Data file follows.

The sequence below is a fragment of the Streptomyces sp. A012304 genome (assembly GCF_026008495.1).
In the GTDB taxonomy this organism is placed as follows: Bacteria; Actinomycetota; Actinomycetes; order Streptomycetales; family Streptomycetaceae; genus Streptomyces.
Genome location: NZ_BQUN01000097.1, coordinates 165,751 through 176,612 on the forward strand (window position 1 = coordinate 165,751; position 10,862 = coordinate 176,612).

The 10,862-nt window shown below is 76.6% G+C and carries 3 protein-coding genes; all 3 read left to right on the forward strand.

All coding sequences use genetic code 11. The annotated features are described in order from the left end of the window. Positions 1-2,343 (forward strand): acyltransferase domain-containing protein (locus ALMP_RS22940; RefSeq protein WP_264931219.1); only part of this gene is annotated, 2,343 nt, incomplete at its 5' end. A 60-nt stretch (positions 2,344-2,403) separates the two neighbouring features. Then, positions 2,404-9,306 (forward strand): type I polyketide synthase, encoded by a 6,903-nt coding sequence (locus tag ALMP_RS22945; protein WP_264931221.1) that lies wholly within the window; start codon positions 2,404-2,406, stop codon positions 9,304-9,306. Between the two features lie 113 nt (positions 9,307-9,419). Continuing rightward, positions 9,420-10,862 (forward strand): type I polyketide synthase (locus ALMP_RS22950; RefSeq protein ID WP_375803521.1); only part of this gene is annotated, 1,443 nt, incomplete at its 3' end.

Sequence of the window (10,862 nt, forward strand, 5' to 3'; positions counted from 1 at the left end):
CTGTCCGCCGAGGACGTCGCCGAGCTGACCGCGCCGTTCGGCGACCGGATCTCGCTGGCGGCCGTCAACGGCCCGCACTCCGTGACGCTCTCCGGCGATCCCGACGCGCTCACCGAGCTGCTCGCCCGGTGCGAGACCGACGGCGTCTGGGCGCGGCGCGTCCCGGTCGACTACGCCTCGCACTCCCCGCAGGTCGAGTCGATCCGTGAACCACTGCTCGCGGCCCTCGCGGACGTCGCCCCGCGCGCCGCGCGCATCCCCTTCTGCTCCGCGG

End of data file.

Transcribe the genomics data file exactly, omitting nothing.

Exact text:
The sequence below is a fragment of the Streptomyces sp. A012304 genome (assembly GCF_026008495.1).
In the GTDB taxonomy this organism is placed as follows: Bacteria; Actinomycetota; Actinomycetes; order Streptomycetales; family Streptomycetaceae; genus Streptomyces.
Genome location: NZ_BQUN01000097.1, coordinates 165,751 through 176,612 on the forward strand (window position 1 = coordinate 165,751; position 10,862 = coordinate 176,612).

The 10,862-nt window shown below is 76.6% G+C and carries 3 protein-coding genes; all 3 read left to right on the forward strand.

All coding sequences use genetic code 11. The annotated features are described in order from the left end of the window. Positions 1-2,343 (forward strand): acyltransferase domain-containing protein (locus ALMP_RS22940; RefSeq protein WP_264931219.1); only part of this gene is annotated, 2,343 nt, incomplete at its 5' end. A 60-nt stretch (positions 2,344-2,403) separates the two neighbouring features. Then, positions 2,404-9,306 (forward strand): type I polyketide synthase, encoded by a 6,903-nt coding sequence (locus tag ALMP_RS22945; protein WP_264931221.1) that lies wholly within the window; start codon positions 2,404-2,406, stop codon positions 9,304-9,306. Between the two features lie 113 nt (positions 9,307-9,419). Continuing rightward, positions 9,420-10,862 (forward strand): type I polyketide synthase (locus ALMP_RS22950; RefSeq protein ID WP_375803521.1); only part of this gene is annotated, 1,443 nt, incomplete at its 3' end.

Sequence of the window (10,862 nt, forward strand, 5' to 3'; positions counted from 1 at the left end):
CTGTCCGCCGAGGACGTCGCCGAGCTGACCGCGCCGTTCGGCGACCGGATCTCGCTGGCGGCCGTCAACGGCCCGCACTCCGTGACGCTCTCCGGCGATCCCGACGCGCTCACCGAGCTGCTCGCCCGGTGCGAGACCGACGGCGTCTGGGCGCGGCGCGTCCCGGTCGACTACGCCTCGCACTCCCCGCAGGTCGAGTCGATCCGTGAACCACTGCTCGCGGCCCTCGCGGACGTCGCCCCGCGCGCCGCGCGCATCCCCTTCTGCTCCGCGG